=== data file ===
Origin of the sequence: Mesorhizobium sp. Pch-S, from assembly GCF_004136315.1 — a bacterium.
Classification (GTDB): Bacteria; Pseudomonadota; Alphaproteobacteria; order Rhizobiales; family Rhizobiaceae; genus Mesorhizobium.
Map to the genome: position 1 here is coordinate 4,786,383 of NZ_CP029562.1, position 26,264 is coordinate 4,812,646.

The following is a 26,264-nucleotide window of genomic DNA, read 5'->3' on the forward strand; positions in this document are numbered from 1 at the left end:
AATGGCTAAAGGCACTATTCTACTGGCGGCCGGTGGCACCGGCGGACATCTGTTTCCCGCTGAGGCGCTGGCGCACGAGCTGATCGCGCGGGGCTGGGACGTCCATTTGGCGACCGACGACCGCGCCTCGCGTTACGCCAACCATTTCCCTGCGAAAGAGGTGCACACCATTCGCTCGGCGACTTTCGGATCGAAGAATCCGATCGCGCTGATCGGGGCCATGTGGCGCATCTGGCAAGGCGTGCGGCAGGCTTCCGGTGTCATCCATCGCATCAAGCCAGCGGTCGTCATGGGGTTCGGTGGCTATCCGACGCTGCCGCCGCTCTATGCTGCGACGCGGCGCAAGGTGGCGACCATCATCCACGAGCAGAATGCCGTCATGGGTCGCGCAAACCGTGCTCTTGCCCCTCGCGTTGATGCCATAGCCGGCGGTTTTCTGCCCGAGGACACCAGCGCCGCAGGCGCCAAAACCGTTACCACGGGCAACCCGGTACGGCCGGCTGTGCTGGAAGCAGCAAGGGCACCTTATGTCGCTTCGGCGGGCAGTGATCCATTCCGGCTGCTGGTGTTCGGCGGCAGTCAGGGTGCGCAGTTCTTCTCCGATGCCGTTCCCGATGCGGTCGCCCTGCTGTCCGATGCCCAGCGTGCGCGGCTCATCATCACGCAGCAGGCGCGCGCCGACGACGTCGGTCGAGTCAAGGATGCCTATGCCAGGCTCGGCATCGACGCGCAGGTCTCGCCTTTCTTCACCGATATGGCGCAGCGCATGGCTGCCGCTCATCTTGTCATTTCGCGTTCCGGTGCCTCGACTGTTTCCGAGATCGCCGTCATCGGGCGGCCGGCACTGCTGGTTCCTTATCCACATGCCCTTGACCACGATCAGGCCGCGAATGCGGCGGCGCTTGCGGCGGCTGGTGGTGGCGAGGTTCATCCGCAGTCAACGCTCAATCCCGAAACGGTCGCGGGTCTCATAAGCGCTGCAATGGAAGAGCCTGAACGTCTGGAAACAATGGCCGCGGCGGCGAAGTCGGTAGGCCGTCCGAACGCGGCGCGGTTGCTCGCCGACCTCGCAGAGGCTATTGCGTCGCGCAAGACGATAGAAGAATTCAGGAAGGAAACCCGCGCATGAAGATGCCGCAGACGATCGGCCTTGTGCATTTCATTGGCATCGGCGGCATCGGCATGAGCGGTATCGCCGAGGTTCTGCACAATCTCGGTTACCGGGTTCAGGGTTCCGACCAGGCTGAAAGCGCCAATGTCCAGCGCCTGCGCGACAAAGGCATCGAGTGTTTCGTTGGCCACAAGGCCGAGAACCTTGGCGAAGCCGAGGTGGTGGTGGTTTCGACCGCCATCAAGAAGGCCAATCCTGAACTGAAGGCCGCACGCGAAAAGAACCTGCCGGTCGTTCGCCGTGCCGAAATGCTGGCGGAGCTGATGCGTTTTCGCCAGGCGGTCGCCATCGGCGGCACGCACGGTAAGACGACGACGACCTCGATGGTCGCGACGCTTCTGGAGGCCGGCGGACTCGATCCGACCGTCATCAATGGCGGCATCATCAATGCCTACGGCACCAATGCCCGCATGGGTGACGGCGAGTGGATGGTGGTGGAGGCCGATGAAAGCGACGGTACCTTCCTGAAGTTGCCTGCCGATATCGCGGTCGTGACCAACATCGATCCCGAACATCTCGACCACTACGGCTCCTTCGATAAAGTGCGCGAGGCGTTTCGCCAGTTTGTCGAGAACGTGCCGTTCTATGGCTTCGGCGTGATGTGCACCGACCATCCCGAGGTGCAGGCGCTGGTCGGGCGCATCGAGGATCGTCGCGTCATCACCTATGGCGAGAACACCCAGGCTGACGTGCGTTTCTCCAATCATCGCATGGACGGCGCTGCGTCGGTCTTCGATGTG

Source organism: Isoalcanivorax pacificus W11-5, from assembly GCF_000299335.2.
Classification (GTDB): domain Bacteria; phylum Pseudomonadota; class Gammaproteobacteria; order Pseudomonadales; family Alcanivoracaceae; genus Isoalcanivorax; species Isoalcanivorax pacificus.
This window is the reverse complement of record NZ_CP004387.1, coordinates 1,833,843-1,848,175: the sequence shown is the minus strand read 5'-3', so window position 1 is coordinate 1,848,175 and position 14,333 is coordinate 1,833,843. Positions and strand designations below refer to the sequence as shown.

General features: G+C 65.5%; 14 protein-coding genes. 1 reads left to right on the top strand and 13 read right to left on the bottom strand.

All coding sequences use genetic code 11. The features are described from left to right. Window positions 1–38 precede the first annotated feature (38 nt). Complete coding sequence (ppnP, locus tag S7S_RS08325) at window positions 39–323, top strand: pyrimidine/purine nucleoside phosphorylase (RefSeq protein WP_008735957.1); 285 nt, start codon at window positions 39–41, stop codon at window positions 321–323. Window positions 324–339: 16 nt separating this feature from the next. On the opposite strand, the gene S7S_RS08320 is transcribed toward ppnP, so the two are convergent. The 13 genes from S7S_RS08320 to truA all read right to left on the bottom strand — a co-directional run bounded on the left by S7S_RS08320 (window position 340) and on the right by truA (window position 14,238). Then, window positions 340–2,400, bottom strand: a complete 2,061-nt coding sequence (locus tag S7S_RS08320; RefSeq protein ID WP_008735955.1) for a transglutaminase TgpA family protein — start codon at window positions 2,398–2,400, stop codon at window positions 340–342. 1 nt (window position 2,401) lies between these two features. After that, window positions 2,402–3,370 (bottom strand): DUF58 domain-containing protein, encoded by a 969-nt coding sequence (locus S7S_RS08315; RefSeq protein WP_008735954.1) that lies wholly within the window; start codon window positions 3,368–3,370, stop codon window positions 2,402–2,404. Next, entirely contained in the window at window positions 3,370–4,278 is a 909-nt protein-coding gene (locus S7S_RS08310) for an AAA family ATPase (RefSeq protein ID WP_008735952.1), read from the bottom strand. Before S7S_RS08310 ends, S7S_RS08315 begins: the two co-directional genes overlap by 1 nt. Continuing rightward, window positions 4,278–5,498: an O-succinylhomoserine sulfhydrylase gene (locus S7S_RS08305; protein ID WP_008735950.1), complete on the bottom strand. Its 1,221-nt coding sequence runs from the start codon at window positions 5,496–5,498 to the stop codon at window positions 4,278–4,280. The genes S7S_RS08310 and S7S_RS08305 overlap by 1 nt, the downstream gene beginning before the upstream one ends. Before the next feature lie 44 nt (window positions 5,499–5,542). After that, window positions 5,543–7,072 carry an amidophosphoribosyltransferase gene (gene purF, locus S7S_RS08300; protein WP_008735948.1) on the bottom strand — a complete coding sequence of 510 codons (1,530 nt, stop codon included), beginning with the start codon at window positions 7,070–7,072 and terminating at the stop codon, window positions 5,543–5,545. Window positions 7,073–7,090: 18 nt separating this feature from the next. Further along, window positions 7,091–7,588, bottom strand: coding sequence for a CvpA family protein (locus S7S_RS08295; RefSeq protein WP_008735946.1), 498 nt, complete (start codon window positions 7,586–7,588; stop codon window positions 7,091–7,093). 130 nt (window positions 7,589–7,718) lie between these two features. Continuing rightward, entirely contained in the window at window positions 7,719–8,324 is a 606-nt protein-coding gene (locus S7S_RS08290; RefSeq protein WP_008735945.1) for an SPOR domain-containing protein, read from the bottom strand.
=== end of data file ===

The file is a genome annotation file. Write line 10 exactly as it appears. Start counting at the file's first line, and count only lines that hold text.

All coding sequences use genetic code 11. The features are described from left to right. Window positions 1–38 precede the first annotated feature (38 nt). Complete coding sequence (ppnP, locus tag S7S_RS08325) at window positions 39–323, top strand: pyrimidine/purine nucleoside phosphorylase (RefSeq protein WP_008735957.1); 285 nt, start codon at window positions 39–41, stop codon at window positions 321–323. Window positions 324–339: 16 nt separating this feature from the next. On the opposite strand, the gene S7S_RS08320 is transcribed toward ppnP, so the two are convergent. The 13 genes from S7S_RS08320 to truA all read right to left on the bottom strand — a co-directional run bounded on the left by S7S_RS08320 (window position 340) and on the right by truA (window position 14,238). Then, window positions 340–2,400, bottom strand: a complete 2,061-nt coding sequence (locus tag S7S_RS08320; RefSeq protein ID WP_008735955.1) for a transglutaminase TgpA family protein — start codon at window positions 2,398–2,400, stop codon at window positions 340–342. 1 nt (window position 2,401) lies between these two features. After that, window positions 2,402–3,370 (bottom strand): DUF58 domain-containing protein, encoded by a 969-nt coding sequence (locus S7S_RS08315; RefSeq protein WP_008735954.1) that lies wholly within the window; start codon window positions 3,368–3,370, stop codon window positions 2,402–2,404. Next, entirely contained in the window at window positions 3,370–4,278 is a 909-nt protein-coding gene (locus S7S_RS08310) for an AAA family ATPase (RefSeq protein ID WP_008735952.1), read from the bottom strand. Before S7S_RS08310 ends, S7S_RS08315 begins: the two co-directional genes overlap by 1 nt. Continuing rightward, window positions 4,278–5,498: an O-succinylhomoserine sulfhydrylase gene (locus S7S_RS08305; protein ID WP_008735950.1), complete on the bottom strand. Its 1,221-nt coding sequence runs from the start codon at window positions 5,496–5,498 to the stop codon at window positions 4,278–4,280. The genes S7S_RS08310 and S7S_RS08305 overlap by 1 nt, the downstream gene beginning before the upstream one ends. Before the next feature lie 44 nt (window positions 5,499–5,542). After that, window positions 5,543–7,072 carry an amidophosphoribosyltransferase gene (gene purF, locus S7S_RS08300; protein WP_008735948.1) on the bottom strand — a complete coding sequence of 510 codons (1,530 nt, stop codon included), beginning with the start codon at window positions 7,070–7,072 and terminating at the stop codon, window positions 5,543–5,545. Window positions 7,073–7,090: 18 nt separating this feature from the next. Further along, window positions 7,091–7,588, bottom strand: coding sequence for a CvpA family protein (locus S7S_RS08295; RefSeq protein WP_008735946.1), 498 nt, complete (start codon window positions 7,586–7,588; stop codon window positions 7,091–7,093). 130 nt (window positions 7,589–7,718) lie between these two features. Continuing rightward, entirely contained in the window at window positions 7,719–8,324 is a 606-nt protein-coding gene (locus S7S_RS08290; RefSeq protein WP_008735945.1) for an SPOR domain-containing protein, read from the bottom strand.